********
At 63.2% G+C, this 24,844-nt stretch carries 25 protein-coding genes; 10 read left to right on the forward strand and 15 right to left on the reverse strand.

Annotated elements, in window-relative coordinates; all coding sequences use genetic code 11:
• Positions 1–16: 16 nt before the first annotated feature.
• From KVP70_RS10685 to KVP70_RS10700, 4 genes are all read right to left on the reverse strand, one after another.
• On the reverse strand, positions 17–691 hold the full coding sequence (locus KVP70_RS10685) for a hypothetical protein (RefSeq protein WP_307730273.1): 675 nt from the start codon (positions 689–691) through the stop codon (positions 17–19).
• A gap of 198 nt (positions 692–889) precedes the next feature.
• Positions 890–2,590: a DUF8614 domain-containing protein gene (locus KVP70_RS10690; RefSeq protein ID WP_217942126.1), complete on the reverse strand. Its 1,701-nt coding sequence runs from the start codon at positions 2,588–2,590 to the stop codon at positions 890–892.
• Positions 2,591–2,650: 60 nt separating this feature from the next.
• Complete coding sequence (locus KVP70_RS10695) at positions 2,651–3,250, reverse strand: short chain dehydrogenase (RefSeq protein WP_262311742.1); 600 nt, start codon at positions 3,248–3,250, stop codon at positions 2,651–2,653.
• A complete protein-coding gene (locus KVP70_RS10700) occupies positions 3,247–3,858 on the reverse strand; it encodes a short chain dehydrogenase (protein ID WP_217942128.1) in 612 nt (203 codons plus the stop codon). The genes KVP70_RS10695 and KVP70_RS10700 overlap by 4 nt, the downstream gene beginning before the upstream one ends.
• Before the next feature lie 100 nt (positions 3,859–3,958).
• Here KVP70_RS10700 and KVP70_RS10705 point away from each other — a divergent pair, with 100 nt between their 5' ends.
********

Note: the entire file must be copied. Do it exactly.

At 63.2% G+C, this 24,844-nt stretch carries 25 protein-coding genes; 10 read left to right on the forward strand and 15 right to left on the reverse strand.

Annotated elements, in window-relative coordinates; all coding sequences use genetic code 11:
• Positions 1–16: 16 nt before the first annotated feature.
• From KVP70_RS10685 to KVP70_RS10700, 4 genes are all read right to left on the reverse strand, one after another.
• On the reverse strand, positions 17–691 hold the full coding sequence (locus KVP70_RS10685) for a hypothetical protein (RefSeq protein WP_307730273.1): 675 nt from the start codon (positions 689–691) through the stop codon (positions 17–19).
• A gap of 198 nt (positions 692–889) precedes the next feature.
• Positions 890–2,590: a DUF8614 domain-containing protein gene (locus KVP70_RS10690; RefSeq protein ID WP_217942126.1), complete on the reverse strand. Its 1,701-nt coding sequence runs from the start codon at positions 2,588–2,590 to the stop codon at positions 890–892.
• Positions 2,591–2,650: 60 nt separating this feature from the next.
• Complete coding sequence (locus KVP70_RS10695) at positions 2,651–3,250, reverse strand: short chain dehydrogenase (RefSeq protein WP_262311742.1); 600 nt, start codon at positions 3,248–3,250, stop codon at positions 2,651–2,653.
• A complete protein-coding gene (locus KVP70_RS10700) occupies positions 3,247–3,858 on the reverse strand; it encodes a short chain dehydrogenase (protein ID WP_217942128.1) in 612 nt (203 codons plus the stop codon). The genes KVP70_RS10695 and KVP70_RS10700 overlap by 4 nt, the downstream gene beginning before the upstream one ends.
• Before the next feature lie 100 nt (positions 3,859–3,958).
• Here KVP70_RS10700 and KVP70_RS10705 point away from each other — a divergent pair, with 100 nt between their 5' ends.